However, far from this, they continue to insist on arguments which echo the attacks of the Spanish ruling class: that 155 and the Catalan Republic are a result of the lack of “dialogue” and political “responsibility” of both sides.

It is as if these leaders had never heard of class struggle and do not realise that we have reached this point precisely because the Spanish ruling class will never accept a legal referendum in Catalonia.

They will not accept it because the Spanish capitalists will not abandon a market like the Catalan one, which represents almost one fifth of Spanish GDP.

They will never allow the Republic to be proclaimed “legally” as this would open the door to a movement – as we are now seeing – which would sooner or later spread to the rest of the state and threaten their regime.

Of all these leaders, Alberto Garzon, leader of IU, is the one who has most virulently opposed the democratic national aspirations of millions of Catalans, pouring scorn on a movement which has faced the PP and the state with a determination which has inspired millions around the world.

Garzon has always preached “Republicanism” but now is viciously opposed to the Catalan Republic, because it breaks with the legality of the Spanish ruling class! The worst aspect is that he tries to justify his position with reference to the great Marxist thinkers, when in reality he falsifies Marxism in a grotesque manner, approaching the position of Spanish nationalist chauvinism, assisting the Spanish ruling class in sowing division in the working class movement and feeding Spanish nationalist prejudices.

Garzon claims to be a Marxist but the principle of Marxist dialectics is that the truth is concrete. It was not Puigdemont or PDeCat which put the regime of 1978 in crisis but the mass revolutionary movement of the Catalan masses.

In fact, the different political formations of the Catalan bourgeoisie have been pillars of capitalist stability for decades, supporting the right-wing governments of Psoe’s Felipe Gonzalez and the PP’s José Aznar, and defending the interests of the oligarchy.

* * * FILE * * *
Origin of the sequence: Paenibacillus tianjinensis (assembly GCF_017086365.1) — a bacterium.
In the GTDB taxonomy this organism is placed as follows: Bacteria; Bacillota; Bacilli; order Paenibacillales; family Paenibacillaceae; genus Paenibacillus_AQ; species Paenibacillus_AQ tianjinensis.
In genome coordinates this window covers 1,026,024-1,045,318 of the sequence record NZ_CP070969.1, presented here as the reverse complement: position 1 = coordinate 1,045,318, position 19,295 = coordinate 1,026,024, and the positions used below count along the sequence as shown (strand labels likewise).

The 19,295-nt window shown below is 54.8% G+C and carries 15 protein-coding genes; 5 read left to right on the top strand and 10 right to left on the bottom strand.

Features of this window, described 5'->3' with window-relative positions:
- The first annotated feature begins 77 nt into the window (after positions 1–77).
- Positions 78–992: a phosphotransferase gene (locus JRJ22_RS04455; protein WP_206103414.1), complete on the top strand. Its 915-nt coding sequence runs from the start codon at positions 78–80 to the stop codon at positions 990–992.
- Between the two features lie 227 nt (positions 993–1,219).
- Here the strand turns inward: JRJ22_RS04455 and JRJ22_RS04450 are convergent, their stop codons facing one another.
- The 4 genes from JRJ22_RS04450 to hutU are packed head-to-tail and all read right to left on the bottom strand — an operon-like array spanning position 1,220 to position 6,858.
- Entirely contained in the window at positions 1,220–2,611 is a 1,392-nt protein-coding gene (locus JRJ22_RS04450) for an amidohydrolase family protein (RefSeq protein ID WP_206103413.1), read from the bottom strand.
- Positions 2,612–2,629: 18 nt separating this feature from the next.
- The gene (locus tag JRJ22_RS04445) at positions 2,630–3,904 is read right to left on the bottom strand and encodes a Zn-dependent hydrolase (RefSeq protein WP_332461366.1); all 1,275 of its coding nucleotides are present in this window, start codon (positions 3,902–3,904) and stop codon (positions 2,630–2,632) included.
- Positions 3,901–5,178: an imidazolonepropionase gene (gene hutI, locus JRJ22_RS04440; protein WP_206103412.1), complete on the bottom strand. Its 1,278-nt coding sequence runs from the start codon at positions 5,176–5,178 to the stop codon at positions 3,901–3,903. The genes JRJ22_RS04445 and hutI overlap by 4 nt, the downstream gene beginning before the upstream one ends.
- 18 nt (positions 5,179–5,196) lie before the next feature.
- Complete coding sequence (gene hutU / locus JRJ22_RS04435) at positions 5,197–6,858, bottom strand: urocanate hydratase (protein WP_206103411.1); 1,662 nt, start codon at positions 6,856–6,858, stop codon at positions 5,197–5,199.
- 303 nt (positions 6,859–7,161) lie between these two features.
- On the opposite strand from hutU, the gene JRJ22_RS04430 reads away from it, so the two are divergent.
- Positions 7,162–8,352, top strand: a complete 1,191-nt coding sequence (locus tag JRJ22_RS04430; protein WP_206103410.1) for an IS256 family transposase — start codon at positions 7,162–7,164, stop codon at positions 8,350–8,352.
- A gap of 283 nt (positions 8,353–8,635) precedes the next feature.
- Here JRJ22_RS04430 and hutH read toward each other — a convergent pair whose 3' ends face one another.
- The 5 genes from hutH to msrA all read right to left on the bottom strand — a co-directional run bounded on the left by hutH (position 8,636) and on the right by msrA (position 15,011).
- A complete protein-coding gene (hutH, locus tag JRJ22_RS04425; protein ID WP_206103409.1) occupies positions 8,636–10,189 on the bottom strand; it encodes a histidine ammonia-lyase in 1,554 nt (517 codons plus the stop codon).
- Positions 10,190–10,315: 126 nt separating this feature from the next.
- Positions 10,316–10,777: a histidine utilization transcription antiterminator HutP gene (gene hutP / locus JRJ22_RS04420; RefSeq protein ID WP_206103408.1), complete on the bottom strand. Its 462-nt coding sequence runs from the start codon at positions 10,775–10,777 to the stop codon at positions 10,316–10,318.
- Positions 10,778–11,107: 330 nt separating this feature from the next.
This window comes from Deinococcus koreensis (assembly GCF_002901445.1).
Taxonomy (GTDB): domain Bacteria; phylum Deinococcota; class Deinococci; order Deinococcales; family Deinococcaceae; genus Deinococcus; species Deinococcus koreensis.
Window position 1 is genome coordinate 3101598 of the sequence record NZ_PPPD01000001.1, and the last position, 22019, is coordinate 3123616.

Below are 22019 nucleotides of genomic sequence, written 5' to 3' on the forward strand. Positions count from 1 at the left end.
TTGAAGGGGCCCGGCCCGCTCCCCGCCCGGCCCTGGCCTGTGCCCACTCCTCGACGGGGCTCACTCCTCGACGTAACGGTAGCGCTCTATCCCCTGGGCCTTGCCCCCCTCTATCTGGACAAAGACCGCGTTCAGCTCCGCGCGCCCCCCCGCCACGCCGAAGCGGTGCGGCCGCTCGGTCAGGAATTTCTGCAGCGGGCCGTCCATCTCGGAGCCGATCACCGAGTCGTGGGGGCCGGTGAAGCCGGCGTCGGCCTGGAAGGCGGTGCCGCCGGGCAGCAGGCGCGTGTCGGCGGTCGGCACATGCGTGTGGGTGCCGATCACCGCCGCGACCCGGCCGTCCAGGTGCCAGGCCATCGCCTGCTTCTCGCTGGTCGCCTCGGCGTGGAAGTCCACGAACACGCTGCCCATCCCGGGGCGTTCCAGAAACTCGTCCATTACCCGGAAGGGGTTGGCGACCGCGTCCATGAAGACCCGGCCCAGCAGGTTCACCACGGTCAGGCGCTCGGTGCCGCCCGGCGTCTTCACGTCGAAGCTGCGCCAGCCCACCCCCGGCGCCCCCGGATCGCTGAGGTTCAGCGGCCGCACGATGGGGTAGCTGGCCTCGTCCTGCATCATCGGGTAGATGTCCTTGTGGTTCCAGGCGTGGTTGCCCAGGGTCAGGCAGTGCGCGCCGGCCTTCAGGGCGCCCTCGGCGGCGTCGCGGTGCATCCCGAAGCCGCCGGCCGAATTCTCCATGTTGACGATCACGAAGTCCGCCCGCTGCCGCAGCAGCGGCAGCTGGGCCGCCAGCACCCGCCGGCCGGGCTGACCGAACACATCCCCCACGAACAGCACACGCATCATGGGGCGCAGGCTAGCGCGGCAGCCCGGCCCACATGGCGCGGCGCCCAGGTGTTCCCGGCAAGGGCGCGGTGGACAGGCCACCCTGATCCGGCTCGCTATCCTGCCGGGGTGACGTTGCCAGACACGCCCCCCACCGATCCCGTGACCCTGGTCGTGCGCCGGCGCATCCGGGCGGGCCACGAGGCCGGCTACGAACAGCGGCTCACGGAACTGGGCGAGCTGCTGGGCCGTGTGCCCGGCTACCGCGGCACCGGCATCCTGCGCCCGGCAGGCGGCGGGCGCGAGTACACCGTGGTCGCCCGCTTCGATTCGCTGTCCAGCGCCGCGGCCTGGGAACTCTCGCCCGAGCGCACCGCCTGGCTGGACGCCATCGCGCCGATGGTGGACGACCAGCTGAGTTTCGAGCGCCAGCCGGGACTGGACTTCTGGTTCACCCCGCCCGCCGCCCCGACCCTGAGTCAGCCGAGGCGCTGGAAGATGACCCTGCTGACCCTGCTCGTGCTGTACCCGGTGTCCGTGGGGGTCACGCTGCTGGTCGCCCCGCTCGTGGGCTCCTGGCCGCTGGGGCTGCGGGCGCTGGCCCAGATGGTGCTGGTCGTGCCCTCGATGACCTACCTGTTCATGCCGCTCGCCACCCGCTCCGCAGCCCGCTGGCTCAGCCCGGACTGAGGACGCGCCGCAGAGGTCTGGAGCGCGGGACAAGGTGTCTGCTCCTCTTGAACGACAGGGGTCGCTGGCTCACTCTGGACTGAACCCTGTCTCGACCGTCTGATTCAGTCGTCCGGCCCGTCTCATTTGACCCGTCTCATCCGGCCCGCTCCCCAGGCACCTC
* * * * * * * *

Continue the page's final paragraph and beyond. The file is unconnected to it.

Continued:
It is true that the turn of PDeCat towards a pro-independence position was, at the time, a political manoeuvre to distract attention from their cuts policies and neutralise the mass opposition to them on the streets of Catalonia.

It is also clear that the position of the CUP and ERC, of providing parliamentary support to PDeCat to implement its neoliberal agenda in exchange for support for independence, is a complete mistake.

However, it is equally if not more mistaken to refuse to support a mass movement, calling it reactionary, and implore Puigdemont and Spanish prime minister Mariano Rajoy to sit down and negotiate, precisely at a time when PDeCat is being totally surpassed by the mass movement which has brought about a revolutionary crisis. With who exactly should the movement negotiate? How can we demand an “agreed and legal” referendum from those who respond with police brutality and coup methods against the Catalan people?

Garzon has said repeatedly that “Rajoy and Puigdemont sitting down to talk would solve part of the problem already”.

What does this have to do with the position of Marx and Lenin on national oppression and revolution? Nothing, but it has a lot to do with the position of Santiago Carrillo (former leader of the Communist Party of Spain – CP) in 1976-78 when the CP – then a mass working class party – called for dialogue and consensus with the Spanish ruling class and inheritors of the dictatorship, in order to abort a revolutionary situation which was escaping their control.

Carrillo and the CP, together with Gonzalez and Psoe, were the main architects of the regime of 1978. At the time the CP was the main party of the working class.

Today, despite the dignity and commitment to socialism of many of its members, it is not a shadow of what it once was.

Does its collapse have nothing to do with its policy during the ‘Transition’ (to ‘democracy’ after Francoism)? The CP leadership then were enthusiastic supporters of the Spanish flag, king, and Francoist amnesty law which left the dictatorship in impunity following its crimes.

The CP leadership sacrificed the heroic struggle of its membership in order to “consolidate democracy”, which in reality meant allowing the capitalists to regain control of the situation.